Bismillahir Rahmanir Rahim is often translated as: ‘In the name of Allah, the Most Merciful, the Most Kind.’ However, this isn’t a very accurate translation. The basmallah includes two names of Allah, ar-Rahman and ar-Rahim, out of the 99 some that we know. Why were these two used and not one of the others?

The answer to this came for me in an explanation of the root word behind both names: the word Rahmah. I could only do as good as transcribe the words of the speaker from the clip of the talk I heard (which I have also provided), but I much rather recommend listening to the audio, as Nouman Ali Khan’s way of explaining it is much more emphatic than it may read in written words. Nonetheless both are below:

Listen here!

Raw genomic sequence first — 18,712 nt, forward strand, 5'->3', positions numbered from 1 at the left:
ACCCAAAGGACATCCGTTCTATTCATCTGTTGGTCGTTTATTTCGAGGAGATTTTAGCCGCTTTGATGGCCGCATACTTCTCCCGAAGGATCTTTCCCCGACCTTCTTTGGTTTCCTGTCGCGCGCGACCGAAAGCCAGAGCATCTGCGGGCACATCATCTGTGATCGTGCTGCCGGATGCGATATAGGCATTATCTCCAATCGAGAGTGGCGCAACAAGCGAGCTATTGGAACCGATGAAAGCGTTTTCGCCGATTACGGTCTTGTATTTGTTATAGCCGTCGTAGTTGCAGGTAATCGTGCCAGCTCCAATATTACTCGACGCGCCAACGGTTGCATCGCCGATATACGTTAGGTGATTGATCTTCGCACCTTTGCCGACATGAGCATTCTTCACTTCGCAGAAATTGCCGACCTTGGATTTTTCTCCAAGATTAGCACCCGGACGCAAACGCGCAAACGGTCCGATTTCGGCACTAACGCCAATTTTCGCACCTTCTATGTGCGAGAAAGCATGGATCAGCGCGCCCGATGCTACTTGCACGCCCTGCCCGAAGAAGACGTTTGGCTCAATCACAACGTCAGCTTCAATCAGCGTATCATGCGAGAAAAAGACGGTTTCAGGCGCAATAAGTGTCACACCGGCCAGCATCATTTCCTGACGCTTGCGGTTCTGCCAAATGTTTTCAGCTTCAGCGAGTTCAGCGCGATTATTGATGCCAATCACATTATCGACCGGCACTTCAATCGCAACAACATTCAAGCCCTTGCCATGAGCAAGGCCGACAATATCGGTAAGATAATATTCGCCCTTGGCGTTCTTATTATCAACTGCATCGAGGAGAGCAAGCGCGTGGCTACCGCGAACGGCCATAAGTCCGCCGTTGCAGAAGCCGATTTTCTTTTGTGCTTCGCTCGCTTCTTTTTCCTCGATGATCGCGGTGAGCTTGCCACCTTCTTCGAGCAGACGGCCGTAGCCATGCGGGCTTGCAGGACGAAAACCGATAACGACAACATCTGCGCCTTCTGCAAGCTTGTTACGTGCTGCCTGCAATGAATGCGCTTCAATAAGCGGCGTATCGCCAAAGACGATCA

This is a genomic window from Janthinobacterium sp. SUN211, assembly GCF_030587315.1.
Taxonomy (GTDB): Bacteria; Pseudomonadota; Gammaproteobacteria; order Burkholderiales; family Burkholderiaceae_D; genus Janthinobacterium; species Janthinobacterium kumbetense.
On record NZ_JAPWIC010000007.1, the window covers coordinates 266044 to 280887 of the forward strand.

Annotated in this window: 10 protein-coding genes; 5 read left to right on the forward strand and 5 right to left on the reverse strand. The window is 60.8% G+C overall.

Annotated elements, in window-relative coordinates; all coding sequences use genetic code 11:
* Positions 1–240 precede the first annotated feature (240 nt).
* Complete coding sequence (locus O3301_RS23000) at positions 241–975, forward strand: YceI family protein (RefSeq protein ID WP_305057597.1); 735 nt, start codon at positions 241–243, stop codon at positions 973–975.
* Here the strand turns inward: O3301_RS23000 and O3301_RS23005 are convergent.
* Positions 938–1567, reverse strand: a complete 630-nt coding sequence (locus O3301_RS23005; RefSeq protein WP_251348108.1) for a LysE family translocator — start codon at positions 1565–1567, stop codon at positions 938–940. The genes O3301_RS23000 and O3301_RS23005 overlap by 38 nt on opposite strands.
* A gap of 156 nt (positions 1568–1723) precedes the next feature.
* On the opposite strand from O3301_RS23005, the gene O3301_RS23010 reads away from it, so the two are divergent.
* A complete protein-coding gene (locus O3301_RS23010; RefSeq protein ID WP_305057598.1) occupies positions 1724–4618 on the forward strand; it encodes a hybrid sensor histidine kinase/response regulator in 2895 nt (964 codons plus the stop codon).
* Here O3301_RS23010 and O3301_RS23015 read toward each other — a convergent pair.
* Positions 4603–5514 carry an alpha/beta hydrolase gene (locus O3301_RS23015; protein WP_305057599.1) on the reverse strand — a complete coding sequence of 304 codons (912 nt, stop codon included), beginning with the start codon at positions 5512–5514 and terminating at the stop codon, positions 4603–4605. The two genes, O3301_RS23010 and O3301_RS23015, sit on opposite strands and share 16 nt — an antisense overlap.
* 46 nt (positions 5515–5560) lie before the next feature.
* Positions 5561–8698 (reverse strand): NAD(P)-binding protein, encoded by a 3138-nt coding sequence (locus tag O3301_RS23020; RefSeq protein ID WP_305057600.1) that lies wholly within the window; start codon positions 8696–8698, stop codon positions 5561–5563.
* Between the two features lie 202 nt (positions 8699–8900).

Or read here:

“Rahmah in Arabic comes from the word rahm.

Rahm is actually the stomach of the pregnant mother—rahm is the womb. Commonly Rahmah gets translated as what? Mercy. I don’t like that translation. I have a problem with the translation ‘mercy’. Even though I use it because I’m so used to it—it’s not a good translation for the word Rahmah. Because the word mercy is used when something bad was about to happen and you stopped it from happening—in other words: “please, mercy, mercy, mercy.” Or for example: ‘the soldiers went into the village and they showed nobody any mercy,’ which means they didn’t spare anyone. In other words, when we use the word mercy in English, it’s when thinking about something bad that was about to happen and it stopped from happening. Ever seen the kids game, Mercy Mercy 1-2-3? It’s about being scared.

But the word Rahmah is not about being scared. The word for being scared is ‘being forgiven’—its maghfirah. The word Rahmah has to do with the stomach of the mother: